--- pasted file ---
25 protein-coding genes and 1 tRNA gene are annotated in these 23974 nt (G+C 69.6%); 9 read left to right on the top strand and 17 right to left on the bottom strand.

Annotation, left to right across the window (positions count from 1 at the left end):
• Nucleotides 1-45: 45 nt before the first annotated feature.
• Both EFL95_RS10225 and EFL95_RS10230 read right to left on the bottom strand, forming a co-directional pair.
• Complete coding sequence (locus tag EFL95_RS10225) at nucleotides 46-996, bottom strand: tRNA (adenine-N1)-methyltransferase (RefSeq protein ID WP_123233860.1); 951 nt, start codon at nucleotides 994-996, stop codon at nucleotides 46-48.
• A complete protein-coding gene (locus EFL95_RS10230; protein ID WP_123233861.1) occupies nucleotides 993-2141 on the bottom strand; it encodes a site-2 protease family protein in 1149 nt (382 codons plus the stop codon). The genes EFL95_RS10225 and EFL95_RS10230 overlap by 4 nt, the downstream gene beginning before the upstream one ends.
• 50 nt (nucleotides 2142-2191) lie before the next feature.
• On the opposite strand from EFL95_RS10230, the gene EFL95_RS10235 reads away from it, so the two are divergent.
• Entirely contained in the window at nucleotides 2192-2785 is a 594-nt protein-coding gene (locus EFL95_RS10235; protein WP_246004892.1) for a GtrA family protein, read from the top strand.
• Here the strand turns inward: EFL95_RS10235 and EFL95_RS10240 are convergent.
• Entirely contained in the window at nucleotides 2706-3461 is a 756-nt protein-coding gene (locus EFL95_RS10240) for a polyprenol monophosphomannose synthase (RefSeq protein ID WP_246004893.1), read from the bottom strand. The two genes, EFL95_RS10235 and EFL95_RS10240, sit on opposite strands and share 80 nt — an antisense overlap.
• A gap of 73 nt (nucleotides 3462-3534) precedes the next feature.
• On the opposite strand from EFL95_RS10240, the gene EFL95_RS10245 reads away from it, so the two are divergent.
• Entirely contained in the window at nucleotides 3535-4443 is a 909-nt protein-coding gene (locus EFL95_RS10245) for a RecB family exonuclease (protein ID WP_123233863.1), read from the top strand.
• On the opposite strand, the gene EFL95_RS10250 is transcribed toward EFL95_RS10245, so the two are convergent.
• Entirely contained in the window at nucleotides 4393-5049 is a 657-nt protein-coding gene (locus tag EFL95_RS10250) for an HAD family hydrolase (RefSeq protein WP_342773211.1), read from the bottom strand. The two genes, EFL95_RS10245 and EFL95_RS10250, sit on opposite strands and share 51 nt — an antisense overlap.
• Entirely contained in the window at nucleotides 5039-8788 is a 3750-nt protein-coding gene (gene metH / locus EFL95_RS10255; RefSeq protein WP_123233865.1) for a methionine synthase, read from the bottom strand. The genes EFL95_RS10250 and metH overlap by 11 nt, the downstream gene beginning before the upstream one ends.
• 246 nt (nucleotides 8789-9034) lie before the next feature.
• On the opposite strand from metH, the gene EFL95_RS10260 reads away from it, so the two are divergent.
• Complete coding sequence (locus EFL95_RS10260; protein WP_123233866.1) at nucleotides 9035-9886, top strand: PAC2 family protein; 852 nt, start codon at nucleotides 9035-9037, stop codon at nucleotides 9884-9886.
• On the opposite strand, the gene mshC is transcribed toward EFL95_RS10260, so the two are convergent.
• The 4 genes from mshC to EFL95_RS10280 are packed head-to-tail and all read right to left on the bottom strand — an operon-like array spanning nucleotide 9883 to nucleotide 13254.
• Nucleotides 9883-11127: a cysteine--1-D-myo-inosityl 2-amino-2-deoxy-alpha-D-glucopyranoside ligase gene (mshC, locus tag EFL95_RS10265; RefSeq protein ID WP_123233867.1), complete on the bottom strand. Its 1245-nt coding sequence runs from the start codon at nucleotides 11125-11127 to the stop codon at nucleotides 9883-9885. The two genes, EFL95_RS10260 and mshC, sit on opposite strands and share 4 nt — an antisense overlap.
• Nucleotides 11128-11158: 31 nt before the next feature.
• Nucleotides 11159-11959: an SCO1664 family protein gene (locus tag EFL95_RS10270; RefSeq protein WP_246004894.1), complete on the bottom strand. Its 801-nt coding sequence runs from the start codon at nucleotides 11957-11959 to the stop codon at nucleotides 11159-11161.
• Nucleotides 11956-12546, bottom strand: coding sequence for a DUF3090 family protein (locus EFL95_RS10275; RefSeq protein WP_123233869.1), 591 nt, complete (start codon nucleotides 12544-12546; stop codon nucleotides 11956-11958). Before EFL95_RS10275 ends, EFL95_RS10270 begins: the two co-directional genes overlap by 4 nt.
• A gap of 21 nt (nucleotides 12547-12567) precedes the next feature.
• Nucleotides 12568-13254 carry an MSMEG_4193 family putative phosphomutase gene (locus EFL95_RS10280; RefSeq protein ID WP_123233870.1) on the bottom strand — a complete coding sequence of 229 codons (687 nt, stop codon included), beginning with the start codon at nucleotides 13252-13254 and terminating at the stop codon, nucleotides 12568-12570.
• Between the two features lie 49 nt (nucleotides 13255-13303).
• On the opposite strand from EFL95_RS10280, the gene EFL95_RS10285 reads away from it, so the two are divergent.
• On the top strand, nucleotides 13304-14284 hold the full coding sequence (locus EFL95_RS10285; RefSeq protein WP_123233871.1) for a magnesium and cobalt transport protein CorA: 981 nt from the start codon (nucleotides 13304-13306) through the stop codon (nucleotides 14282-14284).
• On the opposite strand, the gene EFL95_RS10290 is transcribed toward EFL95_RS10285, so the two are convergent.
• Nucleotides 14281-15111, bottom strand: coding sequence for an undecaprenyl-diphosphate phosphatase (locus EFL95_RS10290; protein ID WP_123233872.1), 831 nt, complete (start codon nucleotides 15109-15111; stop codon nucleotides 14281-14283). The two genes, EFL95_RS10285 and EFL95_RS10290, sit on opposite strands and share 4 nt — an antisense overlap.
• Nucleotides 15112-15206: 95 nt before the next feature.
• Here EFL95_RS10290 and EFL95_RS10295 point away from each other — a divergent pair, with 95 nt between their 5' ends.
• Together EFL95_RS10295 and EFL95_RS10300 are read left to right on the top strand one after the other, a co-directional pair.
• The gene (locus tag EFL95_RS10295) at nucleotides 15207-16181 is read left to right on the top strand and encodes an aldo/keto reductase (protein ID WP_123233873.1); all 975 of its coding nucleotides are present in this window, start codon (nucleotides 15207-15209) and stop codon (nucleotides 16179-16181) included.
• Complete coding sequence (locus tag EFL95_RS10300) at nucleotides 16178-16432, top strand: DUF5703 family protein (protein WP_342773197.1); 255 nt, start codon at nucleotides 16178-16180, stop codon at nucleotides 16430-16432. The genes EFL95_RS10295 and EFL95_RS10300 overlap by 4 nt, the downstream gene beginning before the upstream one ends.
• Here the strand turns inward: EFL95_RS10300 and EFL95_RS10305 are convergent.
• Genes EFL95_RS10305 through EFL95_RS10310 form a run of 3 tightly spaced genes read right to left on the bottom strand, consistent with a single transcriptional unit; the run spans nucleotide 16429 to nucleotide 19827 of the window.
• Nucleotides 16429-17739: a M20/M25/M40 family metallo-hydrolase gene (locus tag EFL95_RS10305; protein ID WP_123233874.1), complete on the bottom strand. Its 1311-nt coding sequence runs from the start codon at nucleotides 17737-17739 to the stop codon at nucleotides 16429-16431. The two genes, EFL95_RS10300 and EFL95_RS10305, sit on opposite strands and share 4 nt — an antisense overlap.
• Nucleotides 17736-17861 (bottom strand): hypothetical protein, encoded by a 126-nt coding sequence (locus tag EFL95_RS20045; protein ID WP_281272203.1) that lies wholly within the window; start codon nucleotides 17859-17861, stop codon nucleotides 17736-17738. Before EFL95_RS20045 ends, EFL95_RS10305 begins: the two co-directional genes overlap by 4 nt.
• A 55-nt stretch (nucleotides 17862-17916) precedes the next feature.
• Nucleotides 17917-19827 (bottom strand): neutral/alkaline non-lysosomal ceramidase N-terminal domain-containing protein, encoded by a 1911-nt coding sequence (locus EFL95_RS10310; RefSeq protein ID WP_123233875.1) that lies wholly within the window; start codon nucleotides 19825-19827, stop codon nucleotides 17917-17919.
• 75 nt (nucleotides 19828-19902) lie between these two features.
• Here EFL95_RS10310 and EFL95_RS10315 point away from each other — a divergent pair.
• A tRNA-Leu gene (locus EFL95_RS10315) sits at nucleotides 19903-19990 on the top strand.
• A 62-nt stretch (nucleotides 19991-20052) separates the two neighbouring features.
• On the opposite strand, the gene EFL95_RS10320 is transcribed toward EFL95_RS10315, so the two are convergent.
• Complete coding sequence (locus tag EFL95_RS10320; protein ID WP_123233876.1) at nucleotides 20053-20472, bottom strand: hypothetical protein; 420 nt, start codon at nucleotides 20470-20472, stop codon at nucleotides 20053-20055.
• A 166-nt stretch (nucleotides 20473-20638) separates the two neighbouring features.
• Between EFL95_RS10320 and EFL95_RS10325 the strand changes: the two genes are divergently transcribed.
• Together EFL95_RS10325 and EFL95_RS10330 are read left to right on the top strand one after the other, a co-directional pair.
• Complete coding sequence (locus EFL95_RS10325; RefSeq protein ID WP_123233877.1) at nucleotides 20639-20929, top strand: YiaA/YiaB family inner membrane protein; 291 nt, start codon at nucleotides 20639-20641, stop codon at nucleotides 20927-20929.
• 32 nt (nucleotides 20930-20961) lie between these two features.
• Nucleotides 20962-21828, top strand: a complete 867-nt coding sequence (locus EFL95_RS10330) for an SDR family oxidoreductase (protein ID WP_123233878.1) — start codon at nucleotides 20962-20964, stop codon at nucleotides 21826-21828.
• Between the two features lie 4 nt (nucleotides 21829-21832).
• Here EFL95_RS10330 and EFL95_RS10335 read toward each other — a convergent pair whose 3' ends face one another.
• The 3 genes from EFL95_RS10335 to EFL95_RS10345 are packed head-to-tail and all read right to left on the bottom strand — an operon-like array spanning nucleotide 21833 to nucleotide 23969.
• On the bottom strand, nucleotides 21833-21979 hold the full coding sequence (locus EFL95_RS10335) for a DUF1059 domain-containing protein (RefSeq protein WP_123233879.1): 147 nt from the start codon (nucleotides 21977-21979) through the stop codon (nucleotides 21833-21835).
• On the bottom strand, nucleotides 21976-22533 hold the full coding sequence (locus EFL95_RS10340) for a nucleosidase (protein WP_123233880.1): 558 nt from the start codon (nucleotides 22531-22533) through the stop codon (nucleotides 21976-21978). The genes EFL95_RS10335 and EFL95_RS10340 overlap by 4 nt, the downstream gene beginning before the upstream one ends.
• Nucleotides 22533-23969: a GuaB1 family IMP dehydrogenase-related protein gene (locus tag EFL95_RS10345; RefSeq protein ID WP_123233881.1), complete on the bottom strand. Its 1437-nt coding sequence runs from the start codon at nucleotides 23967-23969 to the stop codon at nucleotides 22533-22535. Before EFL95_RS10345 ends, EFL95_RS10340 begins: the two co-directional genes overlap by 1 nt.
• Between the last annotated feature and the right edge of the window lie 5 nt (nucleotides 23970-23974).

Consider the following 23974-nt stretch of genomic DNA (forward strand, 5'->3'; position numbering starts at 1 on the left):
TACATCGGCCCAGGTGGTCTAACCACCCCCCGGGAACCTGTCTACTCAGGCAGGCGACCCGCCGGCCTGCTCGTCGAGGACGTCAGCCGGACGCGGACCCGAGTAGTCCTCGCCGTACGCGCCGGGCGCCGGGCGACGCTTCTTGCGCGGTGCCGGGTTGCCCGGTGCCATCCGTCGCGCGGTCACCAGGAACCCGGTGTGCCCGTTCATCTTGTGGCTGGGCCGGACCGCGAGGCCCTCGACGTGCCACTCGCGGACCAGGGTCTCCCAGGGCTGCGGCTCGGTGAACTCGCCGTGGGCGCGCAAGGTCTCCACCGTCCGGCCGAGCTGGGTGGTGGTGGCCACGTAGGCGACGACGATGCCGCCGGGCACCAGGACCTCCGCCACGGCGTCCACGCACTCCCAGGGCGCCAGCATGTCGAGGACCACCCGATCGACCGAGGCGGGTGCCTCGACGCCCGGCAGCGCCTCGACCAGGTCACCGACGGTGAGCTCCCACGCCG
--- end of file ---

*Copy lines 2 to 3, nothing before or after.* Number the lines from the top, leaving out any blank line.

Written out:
Annotation, left to right across the window (positions count from 1 at the left end):
• Nucleotides 1-45: 45 nt before the first annotated feature.